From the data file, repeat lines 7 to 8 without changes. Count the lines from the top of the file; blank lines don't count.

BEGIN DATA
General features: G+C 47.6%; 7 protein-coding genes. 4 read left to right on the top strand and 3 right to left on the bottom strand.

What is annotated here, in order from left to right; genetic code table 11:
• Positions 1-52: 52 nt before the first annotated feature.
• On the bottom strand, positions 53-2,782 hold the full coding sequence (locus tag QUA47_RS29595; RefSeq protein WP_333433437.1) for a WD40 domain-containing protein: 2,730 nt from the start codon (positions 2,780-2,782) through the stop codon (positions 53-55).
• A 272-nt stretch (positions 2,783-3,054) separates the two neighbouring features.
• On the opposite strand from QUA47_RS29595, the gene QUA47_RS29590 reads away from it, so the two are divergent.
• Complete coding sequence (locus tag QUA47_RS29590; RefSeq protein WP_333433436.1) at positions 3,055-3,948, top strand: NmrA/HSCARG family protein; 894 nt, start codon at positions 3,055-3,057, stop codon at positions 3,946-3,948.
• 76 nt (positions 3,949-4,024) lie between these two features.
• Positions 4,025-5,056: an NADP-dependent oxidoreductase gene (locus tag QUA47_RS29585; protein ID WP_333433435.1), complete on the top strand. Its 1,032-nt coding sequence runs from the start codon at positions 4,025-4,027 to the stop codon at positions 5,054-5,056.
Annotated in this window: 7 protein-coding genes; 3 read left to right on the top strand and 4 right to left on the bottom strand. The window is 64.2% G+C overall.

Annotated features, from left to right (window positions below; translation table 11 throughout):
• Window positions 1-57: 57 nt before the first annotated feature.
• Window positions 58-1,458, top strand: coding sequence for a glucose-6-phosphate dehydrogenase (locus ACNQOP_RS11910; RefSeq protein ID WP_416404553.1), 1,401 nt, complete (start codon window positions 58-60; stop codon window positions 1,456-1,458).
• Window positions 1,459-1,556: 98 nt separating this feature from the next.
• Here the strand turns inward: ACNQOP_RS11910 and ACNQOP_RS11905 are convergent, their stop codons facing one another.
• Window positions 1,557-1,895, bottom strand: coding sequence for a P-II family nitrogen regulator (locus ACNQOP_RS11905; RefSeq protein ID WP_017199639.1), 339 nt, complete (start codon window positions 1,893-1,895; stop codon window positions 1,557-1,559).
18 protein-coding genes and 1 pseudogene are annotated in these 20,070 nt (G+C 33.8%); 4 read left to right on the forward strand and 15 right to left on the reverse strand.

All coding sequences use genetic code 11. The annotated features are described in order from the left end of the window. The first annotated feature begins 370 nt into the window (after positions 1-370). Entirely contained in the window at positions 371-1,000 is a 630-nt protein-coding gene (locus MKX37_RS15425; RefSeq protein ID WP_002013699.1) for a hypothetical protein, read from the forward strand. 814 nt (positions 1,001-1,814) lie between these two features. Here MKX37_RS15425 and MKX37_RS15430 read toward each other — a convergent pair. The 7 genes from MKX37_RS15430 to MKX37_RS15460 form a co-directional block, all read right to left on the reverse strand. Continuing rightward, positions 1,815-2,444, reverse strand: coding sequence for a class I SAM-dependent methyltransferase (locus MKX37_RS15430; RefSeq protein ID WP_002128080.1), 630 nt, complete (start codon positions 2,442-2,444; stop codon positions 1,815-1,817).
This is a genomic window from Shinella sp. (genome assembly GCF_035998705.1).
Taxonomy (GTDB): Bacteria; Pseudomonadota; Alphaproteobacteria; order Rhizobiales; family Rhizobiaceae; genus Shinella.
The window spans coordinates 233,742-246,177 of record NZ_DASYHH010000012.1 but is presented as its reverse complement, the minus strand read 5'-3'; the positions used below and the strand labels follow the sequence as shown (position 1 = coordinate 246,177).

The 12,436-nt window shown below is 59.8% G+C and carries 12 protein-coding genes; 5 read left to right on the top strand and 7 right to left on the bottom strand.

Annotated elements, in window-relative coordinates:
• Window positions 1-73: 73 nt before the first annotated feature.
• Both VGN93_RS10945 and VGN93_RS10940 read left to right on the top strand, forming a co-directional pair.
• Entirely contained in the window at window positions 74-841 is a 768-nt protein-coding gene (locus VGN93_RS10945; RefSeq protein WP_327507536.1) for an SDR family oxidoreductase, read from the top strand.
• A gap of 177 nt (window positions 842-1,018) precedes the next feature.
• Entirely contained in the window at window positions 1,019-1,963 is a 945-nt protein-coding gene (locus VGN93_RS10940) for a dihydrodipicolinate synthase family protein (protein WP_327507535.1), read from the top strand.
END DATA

• Complete coding sequence (locus tag QUA47_RS29590; RefSeq protein WP_333433436.1) at positions 3,055-3,948, top strand: NmrA/HSCARG family protein; 894 nt, start codon at positions 3,055-3,057, stop codon at positions 3,946-3,948.
• 76 nt (positions 3,949-4,024) lie between these two features.